The exploits of Jackie Robinson, Joe DiMaggio, Willie, Mickey, and the Duke, and the other heroes and villains of postwar New York baseball are perhaps the most thoroughly chronicled in sportswriting. To his credit, Roger Kahn gives this familiar material a fresh feel, drawing on his years as a baseball writer for the NEW YORK HERALD TRIBUNE and NEWSWEEK to provide some fascinating vignettes.
Kahn is alternately clear-eyed and nostalgic in his presentation of the city’s teams and legendary players. He characterizes the New York Yankees organization as impersonal and bigoted, and he gives a less than flattering portrayal of Yankee icon DiMaggio. Kahn’s account of the Brooklyn Dodgers, the beloved protagonists of his breakthrough 1972 best-seller THE BOYS OF SUMMER, is more measured; his unconcealed distaste for Dodger owner Walter O’Malley is balanced by a depiction of Robinson that verges on hagiography. Although the author devotes a fair amount of discussion to Leo Durocher and Willie Mays, his coverage of the New York Giants is comparatively slight. (Since the franchise’s inclusion in the book is mostly a matter of geography, such a third- place finish seems fair; the Cleveland Indians, after all, won as many championships as the Giants did during “the Era”).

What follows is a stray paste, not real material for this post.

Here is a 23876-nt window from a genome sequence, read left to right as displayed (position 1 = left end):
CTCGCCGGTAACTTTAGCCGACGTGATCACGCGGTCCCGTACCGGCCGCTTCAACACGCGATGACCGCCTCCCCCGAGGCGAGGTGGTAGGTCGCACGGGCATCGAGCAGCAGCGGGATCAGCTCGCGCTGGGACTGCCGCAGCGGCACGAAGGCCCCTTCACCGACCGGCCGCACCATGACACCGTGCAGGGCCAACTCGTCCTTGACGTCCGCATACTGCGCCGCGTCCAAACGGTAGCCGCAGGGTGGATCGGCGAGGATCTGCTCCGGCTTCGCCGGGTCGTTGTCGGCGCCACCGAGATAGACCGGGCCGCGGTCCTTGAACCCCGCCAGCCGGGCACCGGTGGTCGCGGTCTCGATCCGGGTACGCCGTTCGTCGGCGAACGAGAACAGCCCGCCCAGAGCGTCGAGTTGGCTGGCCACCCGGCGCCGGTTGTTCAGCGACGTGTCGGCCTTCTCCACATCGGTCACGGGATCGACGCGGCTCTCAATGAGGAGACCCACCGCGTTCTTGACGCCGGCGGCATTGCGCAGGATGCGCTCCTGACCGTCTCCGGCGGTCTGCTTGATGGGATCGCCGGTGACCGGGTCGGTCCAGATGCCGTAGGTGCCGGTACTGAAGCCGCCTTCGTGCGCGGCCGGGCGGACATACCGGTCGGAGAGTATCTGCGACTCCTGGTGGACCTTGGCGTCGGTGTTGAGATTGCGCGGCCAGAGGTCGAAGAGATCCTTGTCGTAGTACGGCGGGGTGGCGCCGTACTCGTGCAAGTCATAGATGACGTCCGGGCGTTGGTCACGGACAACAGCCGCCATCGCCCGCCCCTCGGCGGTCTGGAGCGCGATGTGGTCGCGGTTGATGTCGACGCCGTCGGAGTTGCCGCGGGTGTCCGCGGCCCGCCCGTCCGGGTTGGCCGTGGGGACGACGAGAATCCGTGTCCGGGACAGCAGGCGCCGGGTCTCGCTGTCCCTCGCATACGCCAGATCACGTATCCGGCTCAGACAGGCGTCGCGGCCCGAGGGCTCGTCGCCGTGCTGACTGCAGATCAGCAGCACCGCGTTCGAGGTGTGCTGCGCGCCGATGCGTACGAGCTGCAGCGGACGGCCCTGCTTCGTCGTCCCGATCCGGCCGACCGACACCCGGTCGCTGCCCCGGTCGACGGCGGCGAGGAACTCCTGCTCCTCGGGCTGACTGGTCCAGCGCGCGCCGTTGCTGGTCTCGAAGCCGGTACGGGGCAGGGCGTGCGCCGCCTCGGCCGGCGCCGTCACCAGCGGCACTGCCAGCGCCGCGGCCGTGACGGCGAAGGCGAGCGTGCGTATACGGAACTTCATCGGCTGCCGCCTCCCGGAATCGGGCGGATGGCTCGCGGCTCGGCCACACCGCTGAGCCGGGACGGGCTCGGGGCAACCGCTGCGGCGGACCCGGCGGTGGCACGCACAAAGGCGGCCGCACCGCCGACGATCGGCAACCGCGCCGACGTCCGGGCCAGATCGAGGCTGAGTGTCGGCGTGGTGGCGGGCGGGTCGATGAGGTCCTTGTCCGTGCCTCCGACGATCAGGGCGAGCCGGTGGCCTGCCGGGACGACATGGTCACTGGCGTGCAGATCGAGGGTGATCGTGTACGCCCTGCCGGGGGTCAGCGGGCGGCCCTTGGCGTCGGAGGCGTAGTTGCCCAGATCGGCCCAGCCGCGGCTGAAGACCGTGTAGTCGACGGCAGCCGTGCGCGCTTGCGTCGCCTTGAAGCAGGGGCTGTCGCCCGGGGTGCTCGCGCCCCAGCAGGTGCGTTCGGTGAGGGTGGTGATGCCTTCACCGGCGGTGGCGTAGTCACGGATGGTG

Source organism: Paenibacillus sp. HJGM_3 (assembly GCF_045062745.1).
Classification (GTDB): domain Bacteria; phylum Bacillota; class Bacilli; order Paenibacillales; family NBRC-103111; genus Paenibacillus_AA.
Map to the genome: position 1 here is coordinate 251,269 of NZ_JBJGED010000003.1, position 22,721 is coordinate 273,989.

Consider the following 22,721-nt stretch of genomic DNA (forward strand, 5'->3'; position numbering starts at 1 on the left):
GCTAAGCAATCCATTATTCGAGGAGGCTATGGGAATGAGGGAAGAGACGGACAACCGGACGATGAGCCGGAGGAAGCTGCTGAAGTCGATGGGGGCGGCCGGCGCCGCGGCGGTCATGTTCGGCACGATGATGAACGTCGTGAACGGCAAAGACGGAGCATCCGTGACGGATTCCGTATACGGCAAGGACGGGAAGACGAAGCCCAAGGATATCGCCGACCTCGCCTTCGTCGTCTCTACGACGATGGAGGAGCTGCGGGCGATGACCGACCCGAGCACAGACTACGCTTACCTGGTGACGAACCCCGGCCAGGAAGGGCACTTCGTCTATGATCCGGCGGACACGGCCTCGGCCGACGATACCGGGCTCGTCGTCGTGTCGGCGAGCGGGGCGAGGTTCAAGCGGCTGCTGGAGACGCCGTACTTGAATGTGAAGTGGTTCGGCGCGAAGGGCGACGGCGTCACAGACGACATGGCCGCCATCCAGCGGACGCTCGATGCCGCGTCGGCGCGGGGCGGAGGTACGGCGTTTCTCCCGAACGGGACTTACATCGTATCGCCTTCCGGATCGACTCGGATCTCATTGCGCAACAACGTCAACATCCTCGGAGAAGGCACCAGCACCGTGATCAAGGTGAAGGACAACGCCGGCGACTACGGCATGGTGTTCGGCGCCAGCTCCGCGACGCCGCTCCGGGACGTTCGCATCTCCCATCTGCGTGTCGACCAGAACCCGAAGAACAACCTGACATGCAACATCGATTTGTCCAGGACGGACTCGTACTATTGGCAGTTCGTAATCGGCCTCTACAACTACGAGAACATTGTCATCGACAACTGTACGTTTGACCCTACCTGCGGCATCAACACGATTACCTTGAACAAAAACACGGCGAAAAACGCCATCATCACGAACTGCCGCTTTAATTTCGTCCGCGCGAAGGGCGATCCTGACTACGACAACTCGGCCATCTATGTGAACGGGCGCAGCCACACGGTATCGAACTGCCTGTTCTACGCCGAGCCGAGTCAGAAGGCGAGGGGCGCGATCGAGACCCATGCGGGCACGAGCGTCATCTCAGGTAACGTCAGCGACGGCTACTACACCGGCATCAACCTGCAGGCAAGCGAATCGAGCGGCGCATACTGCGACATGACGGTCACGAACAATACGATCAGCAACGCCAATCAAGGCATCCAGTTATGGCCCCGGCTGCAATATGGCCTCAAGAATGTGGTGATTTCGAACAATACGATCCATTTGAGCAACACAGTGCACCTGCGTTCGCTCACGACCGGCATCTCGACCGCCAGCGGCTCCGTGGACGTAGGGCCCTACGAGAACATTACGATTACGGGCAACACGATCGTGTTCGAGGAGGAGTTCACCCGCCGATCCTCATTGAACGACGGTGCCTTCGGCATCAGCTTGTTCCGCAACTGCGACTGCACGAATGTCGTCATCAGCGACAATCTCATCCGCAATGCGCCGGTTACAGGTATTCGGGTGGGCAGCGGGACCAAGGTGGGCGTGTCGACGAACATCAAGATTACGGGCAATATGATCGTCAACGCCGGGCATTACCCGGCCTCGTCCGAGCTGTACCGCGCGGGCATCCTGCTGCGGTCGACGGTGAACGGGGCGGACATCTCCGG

Kahn mingles his baseball reminiscences with well-chosen details of the time and place. His reflections on such period topics as the Red Scare and the nascent civil rights movement provide an effective background for the sports material, as do his vivid evocations of such New York settings as Toots Shor’s legendary restaurant. Although THE ERA covers largely familiar territory, it does so with its author’s customary acuity and charm.
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